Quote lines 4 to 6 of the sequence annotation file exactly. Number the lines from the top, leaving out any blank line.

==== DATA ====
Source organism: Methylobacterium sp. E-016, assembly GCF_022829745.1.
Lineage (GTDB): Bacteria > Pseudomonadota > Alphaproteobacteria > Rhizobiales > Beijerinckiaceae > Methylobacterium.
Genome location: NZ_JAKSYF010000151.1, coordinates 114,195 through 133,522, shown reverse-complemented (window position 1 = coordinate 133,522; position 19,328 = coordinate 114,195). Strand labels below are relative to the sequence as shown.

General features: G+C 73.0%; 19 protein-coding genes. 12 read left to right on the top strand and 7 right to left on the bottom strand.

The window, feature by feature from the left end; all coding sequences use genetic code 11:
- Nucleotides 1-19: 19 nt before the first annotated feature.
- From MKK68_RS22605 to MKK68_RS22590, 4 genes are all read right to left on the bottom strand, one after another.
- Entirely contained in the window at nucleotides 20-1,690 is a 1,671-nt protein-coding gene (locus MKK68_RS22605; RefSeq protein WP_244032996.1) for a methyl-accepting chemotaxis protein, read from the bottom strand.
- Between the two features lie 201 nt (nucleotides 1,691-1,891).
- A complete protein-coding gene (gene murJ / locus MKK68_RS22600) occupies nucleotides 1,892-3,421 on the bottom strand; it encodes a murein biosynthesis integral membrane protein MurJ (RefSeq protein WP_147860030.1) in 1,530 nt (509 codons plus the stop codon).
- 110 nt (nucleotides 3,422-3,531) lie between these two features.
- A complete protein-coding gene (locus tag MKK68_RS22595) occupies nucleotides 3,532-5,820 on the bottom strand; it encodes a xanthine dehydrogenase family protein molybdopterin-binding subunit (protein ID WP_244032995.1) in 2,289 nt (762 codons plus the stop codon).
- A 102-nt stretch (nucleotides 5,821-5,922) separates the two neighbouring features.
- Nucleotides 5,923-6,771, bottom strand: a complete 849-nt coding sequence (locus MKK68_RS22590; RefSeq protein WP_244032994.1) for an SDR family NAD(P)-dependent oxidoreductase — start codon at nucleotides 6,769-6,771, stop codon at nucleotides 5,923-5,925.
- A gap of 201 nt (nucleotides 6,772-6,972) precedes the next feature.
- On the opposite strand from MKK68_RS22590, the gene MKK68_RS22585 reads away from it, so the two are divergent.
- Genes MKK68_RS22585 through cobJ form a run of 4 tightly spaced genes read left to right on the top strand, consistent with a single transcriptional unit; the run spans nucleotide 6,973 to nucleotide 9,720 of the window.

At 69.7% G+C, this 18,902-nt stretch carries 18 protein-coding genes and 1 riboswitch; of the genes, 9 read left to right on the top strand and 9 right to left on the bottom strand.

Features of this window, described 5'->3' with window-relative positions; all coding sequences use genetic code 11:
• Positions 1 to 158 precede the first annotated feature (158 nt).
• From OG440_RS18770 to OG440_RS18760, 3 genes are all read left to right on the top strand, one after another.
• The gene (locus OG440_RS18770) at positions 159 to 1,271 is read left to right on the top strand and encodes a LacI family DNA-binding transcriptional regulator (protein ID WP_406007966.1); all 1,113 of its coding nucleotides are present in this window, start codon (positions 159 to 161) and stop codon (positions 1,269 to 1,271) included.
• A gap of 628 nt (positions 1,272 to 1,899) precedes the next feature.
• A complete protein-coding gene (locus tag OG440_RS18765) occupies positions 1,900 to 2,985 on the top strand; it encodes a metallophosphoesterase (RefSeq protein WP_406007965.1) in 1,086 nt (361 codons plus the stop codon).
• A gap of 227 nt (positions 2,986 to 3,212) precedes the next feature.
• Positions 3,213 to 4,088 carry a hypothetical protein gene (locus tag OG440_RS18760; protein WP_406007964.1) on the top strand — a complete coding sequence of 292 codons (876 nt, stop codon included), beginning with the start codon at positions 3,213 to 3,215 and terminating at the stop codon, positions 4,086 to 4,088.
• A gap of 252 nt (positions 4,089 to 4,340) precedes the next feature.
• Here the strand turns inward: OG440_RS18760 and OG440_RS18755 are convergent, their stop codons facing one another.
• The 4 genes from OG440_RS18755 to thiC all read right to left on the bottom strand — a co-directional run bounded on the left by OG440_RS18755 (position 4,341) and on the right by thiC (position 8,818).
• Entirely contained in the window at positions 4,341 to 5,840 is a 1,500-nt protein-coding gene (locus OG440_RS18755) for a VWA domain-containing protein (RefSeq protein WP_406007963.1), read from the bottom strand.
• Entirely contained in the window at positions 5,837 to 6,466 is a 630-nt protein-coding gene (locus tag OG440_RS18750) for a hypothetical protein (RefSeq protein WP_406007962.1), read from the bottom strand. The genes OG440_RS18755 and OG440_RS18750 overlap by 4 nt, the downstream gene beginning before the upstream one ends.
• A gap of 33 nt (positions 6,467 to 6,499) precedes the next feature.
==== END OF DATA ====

General features: G+C 73.0%; 19 protein-coding genes. 12 read left to right on the top strand and 7 right to left on the bottom strand.

The window, feature by feature from the left end; all coding sequences use genetic code 11:
- Nucleotides 1-19: 19 nt before the first annotated feature.